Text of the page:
Parents often seem to work together as a yin and yang, that is, polar opposites, rather than as Mr. and Mrs. Smith or She-ra and He-man, counterparts with similar strategies and techniques. In the latest episode of “Modern Family” the yin, dad, is super fun, and the yang, mom, super not fun. And so, the question around the blogosphere is, “Can you have two fun parents in the family?” (e.g., Momania).
The answer of course is, yes. And the real question is, how can both parents avoid being super not fun, concurrently?
- Dads aren’t innately more fun and this dichotomous parenting isn’t “natural” or “normal,” except in sitcom land. Tim the Tool Man was just clueless, sometimes even when it came to tools, but he tried to be responsible, when his wife threatened him. Wait, that’s a bad example.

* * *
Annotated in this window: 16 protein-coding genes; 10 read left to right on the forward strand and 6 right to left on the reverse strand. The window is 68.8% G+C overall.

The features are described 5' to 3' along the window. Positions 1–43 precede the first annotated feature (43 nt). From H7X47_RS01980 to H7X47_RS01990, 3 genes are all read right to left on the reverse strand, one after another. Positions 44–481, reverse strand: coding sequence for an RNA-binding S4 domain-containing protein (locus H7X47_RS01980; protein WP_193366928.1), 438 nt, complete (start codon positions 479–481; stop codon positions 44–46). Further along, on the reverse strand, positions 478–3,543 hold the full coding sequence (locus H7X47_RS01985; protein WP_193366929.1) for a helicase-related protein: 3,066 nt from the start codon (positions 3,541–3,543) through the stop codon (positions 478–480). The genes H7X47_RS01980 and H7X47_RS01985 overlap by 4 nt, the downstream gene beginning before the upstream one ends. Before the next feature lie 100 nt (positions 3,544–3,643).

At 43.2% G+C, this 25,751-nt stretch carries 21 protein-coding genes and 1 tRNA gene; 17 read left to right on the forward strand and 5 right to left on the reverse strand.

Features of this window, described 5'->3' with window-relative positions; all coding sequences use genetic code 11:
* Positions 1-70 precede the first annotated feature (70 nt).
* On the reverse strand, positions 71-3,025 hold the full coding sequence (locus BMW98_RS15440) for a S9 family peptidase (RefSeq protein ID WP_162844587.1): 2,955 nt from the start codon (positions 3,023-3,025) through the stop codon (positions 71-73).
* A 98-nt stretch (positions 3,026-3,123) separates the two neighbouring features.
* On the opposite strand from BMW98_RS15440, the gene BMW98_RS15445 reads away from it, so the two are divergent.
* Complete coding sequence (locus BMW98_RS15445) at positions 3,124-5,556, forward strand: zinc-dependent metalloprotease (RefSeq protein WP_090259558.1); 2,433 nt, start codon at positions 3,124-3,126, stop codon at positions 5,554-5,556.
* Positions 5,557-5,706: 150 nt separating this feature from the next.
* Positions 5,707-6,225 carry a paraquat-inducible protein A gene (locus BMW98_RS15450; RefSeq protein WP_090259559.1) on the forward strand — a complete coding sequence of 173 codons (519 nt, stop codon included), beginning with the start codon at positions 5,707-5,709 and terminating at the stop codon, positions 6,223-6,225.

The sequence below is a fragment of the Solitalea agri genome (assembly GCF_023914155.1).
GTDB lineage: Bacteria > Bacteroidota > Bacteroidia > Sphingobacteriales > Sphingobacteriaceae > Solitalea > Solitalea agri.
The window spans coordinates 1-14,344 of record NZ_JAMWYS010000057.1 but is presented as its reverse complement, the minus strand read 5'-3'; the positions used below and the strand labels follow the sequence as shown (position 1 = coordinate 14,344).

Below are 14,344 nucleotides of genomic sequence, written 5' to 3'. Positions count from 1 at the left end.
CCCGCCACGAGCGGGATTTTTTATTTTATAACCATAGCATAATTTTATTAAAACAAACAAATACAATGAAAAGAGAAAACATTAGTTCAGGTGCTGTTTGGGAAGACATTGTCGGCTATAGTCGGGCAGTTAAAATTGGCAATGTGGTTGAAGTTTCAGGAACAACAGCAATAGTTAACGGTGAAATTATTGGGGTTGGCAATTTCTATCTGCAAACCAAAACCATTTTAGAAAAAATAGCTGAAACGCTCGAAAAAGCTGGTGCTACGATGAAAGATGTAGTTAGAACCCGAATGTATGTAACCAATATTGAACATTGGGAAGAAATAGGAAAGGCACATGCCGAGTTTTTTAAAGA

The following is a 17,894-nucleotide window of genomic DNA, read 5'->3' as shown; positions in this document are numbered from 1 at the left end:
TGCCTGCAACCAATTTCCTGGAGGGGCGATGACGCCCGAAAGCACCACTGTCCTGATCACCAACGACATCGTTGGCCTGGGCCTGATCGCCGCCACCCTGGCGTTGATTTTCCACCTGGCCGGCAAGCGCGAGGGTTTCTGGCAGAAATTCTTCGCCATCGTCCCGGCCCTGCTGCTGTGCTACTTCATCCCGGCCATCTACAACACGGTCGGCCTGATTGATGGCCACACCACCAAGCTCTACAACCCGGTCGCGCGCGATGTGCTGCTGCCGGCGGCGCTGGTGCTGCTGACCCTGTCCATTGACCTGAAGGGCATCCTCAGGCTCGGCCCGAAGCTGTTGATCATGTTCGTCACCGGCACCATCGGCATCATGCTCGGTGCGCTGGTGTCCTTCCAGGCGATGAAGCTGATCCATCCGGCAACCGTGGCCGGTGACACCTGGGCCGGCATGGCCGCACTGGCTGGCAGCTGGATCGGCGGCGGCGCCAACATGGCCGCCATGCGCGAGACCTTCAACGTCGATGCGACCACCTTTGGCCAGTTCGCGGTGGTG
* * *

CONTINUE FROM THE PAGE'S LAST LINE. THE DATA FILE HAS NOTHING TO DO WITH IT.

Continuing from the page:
- Don’t hog all the yin. Parents have to share both the fun and responsible sides of parenting. Clearly, if dad takes up all the yin, mom is more likely to pick up the slack, all the yang (e.g., Mrs. Doubtfire). Instead, each parent takes half the yang, and then spices it with some yin when they dish it out to the kids.
- Both parents should be stay-at-home at least metaphorically, or metaphysically, or something. This is a continuation of number 2. Often the working parent focuses their responsibleness on their career, while the stay-at-home parent directs theirs to the kids. This might force parents into a fun/boring dichotomy. Sometimes after a long day alone with the kids I realize I need to step it up with the yang and help my wife out.
- You might have to play good cop, bad cop, but take turns. Sometimes I find myself filling in where my wife leaves off – if she gives second chances, I take them away, if she’s unrelenting, I’m lenient. Maybe we’re catching the kids off guard – she lures them in and then I attack. It’s teamwork. Taking turns seems wise. Of course, when the poop hits the fan you may have to play bad cop, bad cop.
- Go camping more often.
How do you think parents can stay balanced?